If you haven't listened to the album yet, do yourself a favour and give it a listen now (above) and be sure to let us know what you think in the comments below.
Over the last few weeks we have been playing with OscilloScoop, a sound maker app with an interesting game-like interface twist, here's the detail and a video to help you see why you should buy it.
OscilloScoop was designed by Lukas Girling and developed by interactive artist and programmer Scott Snibbe (Gravilux, Bubble Harp and the upcoming Bjork album apps) along with game designer Graham McDermott.
Although we don't imagine professional DJs will be using the app necessarily, as non-professionals we found the app a lot of fun to play with and we have lost many hours exploring and experimenting with the apps myriad adjustments.
Carving into the rotating cylinders feels really creative and organic, very much like shaping clay on a potter's wheel.
Just like pot throwing, you can completely reshape your creation and start again if you get carried away or make a complete mess.
OscilloScoop also has the advantage of being able to save your carefully moulded sound for instant recall later, meaning you could create songs or performance sets if you wish.
There is no Audio Copy & Paste, but we were able to use the iPhone version (it's a Universal app so this is included in the price) to record into GarageBand on the iPad via the iRig or AmpKit Link so that multi-layered soundscapes can be created.
We would have been happier to see more beats included in the purchase price (complete sets of 20 new beats can be had via in-app purchase) but a lot of clever design has gone into making this app deceptively simple to access and the Landscape mode is even better for fine control of your sound.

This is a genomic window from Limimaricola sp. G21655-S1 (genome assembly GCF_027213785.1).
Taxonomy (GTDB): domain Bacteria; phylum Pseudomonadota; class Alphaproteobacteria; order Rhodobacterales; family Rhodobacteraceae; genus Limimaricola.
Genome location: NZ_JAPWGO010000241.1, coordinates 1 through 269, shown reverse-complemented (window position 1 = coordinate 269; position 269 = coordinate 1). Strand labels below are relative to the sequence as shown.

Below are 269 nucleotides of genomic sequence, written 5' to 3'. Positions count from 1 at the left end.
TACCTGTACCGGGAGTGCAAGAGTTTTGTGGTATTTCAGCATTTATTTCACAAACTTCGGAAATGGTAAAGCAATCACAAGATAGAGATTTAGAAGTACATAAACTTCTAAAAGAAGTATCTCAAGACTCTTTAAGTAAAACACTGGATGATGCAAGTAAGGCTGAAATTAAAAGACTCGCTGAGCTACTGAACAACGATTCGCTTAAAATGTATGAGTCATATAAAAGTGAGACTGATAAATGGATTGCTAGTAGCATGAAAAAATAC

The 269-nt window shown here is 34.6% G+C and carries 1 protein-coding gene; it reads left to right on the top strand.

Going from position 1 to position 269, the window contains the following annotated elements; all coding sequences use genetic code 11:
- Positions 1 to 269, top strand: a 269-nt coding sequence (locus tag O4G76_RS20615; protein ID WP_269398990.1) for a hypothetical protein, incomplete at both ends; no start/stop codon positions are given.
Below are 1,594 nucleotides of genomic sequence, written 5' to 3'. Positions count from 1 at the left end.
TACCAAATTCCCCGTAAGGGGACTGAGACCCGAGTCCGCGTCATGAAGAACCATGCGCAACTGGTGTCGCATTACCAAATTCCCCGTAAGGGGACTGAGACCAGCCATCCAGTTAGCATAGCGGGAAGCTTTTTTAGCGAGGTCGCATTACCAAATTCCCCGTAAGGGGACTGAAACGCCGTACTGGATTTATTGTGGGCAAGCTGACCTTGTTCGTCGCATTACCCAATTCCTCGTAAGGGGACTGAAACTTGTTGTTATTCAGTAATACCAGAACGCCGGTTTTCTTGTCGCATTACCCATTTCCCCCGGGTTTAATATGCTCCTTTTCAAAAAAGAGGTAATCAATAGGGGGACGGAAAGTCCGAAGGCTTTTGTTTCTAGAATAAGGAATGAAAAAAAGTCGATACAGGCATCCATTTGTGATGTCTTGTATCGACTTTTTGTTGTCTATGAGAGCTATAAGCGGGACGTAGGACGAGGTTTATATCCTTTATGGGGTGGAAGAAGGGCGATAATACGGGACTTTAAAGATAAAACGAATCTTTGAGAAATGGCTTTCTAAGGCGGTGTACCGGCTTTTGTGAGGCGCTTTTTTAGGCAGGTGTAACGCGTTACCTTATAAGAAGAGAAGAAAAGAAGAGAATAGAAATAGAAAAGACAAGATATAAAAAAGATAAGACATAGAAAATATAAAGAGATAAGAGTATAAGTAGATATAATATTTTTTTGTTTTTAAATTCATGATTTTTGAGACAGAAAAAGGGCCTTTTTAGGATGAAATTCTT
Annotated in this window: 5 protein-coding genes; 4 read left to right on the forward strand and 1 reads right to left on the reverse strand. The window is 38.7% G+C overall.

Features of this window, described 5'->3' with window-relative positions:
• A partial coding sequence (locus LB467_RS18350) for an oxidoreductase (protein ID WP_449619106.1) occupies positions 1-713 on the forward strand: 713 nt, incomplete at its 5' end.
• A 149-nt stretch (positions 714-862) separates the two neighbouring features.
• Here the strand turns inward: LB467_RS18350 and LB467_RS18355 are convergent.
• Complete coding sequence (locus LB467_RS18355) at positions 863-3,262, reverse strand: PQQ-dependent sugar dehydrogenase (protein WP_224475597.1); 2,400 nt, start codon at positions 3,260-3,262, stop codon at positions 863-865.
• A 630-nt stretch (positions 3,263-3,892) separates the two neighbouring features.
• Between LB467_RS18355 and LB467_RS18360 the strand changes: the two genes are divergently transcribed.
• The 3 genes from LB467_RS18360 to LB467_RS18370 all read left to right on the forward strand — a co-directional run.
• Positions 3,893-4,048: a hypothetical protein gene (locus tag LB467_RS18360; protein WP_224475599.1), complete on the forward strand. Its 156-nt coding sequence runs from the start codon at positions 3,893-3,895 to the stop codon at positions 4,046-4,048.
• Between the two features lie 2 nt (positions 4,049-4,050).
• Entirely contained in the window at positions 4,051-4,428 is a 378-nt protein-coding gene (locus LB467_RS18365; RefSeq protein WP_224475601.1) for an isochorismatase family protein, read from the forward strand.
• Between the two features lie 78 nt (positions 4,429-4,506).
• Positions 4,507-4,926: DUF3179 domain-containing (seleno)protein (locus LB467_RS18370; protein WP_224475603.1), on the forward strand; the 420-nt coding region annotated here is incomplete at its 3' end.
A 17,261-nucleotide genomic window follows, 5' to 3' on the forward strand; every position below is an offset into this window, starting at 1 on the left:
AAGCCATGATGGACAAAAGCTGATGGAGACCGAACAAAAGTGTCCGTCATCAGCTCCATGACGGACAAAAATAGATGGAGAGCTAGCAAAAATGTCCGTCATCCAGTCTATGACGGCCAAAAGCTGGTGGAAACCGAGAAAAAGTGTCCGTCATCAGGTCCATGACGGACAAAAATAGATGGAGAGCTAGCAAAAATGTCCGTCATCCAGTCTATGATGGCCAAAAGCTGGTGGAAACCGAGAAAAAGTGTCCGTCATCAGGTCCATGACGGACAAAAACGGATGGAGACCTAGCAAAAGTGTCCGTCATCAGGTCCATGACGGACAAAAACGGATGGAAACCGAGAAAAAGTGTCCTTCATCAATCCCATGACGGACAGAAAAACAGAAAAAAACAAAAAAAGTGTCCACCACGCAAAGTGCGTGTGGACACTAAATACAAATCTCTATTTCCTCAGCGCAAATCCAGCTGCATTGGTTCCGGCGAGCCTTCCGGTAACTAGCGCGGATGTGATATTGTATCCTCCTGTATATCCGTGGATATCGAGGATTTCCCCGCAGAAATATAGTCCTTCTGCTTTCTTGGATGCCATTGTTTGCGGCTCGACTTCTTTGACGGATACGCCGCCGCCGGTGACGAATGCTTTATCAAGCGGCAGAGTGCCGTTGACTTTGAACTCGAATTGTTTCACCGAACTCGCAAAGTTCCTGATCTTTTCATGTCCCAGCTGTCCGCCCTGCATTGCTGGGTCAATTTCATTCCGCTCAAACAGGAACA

If synthesizer sounds mixed with great beats are your thing, we would definitely recommend you try out OscilloScoop. It is currently available for $1.99 (£1.19) on the app store as a Universal app.
The app has been out for just over a month now so if you have tried it already let us know what you think about OscilloScoop in the comments.
If you haven't seen it yet, here is the video demo from the Developers that made us buy it (be sure to note the Landscape mode later in the video, it will help you shape your sounds more accurately):
This is the second of a two part head to head review of iRig and AmpKit LiNK, arguably the two primary guitar (or other line level instrument) interfaces for the iPad (of the ones that use the headphone socket).
In Part 1 we set out the use for these interfaces and compared the basic dry signal passed from a guitar via these interfaces and the Clean Amp settings in the two iPad apps that partner with these devices, Amplitube and AmpKit.
In Part 2 we are going to ramp up the gain and continue to compare the performance of these two guitar interfaces. Read on to find out what happens as the volume gets louder...
The next thing we are going to look at is the Crunch preset in each app with both guitar interfaces. In Amplitube it is Preset 1 - 'Mild Crunch' and 'Captain Crunchy' in AmpKit.
If you listen very carefully you may hear that the AmpKit LiNK provides a slightly clearer, less muddy sound than the iRig. This was the case in both apps, and there is a definite small volume lift when using the battery powered AmpKit LiNK over the non-powered iRig.
This has an effect on the tone of the guitar which becomes more evident, although still slight, when using a bit more gain.
Here are a couple of samples.
Finally, we stopped playing nice and opened up the screaming distortion and high gain amp models to see what these interfaces could do. Apart from make a lot of noise (thank goodness for the headphone out) this part of the test showed the key issue with these type of guitar interfaces - susceptibility to screeching feedback, apparently due to crosstalk from the close proximity of microphone and audio out circuits (or something similar).
If you have ever stood in front of a guitar amp with full bore distortion dialled in you will a) know just how much fun this is and b) know that you are walking a fine line between cutting tone and screeching, eardrum shattering feedback.
When on the high-gain settings in Amplitube we really didn't have any feedback problems from either guitar interface until we introduced a Distortion stompbox and a Fuzz pedal on top of the Metal Amp setting. The AmpKit LiNK seemed to be more resilient as we increased the gain, drive and volume controls in Amplitube, although not by a massive amount.